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Table of Contents
ORIGINAL ARTICLE
Year : 2013  |  Volume : 1  |  Issue : 2  |  Page : 69-75

Prevalence of lifestyle associated cardiovascular risk factors among adolescent students of Rural Bengal


1 Assistant Professor, Department of Community Medicine, MGM Medical College & LSK Hospital, Kishanganj-855 107, Bihar, India
2 Assistant Professor, Department of Community Medicine, MGM Medical College & LSK Hospital, Kishanganj- 855 107, Bihar, India
3 Associate Professor, Department of Community Medicine, College of Medicine and Sugore Dutta Hospital, Kolkata-700 058 West Bengal, India
4 Assistant Professor, Department of Community Medicine, College of Medicine and Sugore Dutta Hospital, Kolkata-700 058 West Bengal, India
5 Additional Professor, Community Medicine and Family Medicine, All India Institute of Medical Science, Jodhpur, Rajasthan-342005, India

Date of Web Publication21-Aug-2018

Correspondence Address:
Avisek Gupta
Assistant Professor, Department of Community Medicine, MGM Medical College & LSK Hospital, Kishanganj-855 107, Bihar
India
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Source of Support: None, Conflict of Interest: None


DOI: 10.4103/2347-6486.239497

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  Abstract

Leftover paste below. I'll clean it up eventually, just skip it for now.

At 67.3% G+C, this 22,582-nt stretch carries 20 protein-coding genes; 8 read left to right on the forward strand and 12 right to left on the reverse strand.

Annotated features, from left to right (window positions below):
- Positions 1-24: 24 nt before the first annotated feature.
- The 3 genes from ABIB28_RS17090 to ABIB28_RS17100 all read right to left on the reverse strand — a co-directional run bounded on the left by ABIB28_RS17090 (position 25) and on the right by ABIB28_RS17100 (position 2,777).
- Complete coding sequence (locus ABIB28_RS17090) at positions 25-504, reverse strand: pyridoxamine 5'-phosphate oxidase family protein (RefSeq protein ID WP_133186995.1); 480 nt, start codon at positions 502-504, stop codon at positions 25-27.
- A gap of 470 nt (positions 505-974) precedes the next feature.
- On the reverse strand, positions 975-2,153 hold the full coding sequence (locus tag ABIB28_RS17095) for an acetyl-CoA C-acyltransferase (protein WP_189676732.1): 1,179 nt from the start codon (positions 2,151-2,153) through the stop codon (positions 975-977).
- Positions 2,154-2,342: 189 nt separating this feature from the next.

Introduction: Adolescent population at the crossroad of childhood and adulthood start to pick lifestyle related risk factors for cardiovascular diseases.
Methods: To find out the prevalence of lifestyle associated cardiovascular risk factors and risk correlates a study was conducted among 452 adolescent students of class IX-XII of four higher secondary schools; males 247(54.64%), females 205(45.36%) using a predesigned, pretested, semi-structured questionnaire to find out cardiovascular risk factors viz. smoking, physical activity, dietary practices; blood pressure, weight, height was measured; BMI was calculated.
Result: Hypertension was in 12.61 percent adolescents (male 16.59%, female 7.80%; private schools 19.27% Government aided schools 7.69%). Overweight was in 7.74 percent (male 8.90%, female 6.34%; private schools 15.62%, Government aided schools 1.92%). Obesity was in 3.98 percent (male 4.04%, female 3.90%; private schools 8.85%, Government aided schools 0.38%). Insufficient physical activity was in 15.70 percent (female (23.41%), male (9.31%); double in private (21.87%) than Government aided schools (11.15%). Of the 1.32 percent smokers, all were male (2.42%) and from private schools (3.12 %). Mean systolic blood pressure was 112.08±13.51 mm Hg; mean diastolic blood pressure was 72.49±8.51 mm Hg. Consumption of obesogenic foods more than three servings per week and at least three days in a week were fast food (55.53%), sweets(44.46%), ghee and butter(22.56%), red meat(6.41%), cold drinks(3.09%), ice cream(4.86%); protective foods were fruits (57.74 %) and vegetables ( 84.29%).Significant difference existed in risk factors between gender and schools.
Conclusion: Our study findings indicated that prevalence of lifestyle related risk factors for cardiovascular diseases were hypertension, physical inactivity, overweight or obesity in rural Bengal that calls for optimum intervention strategies to be expanded.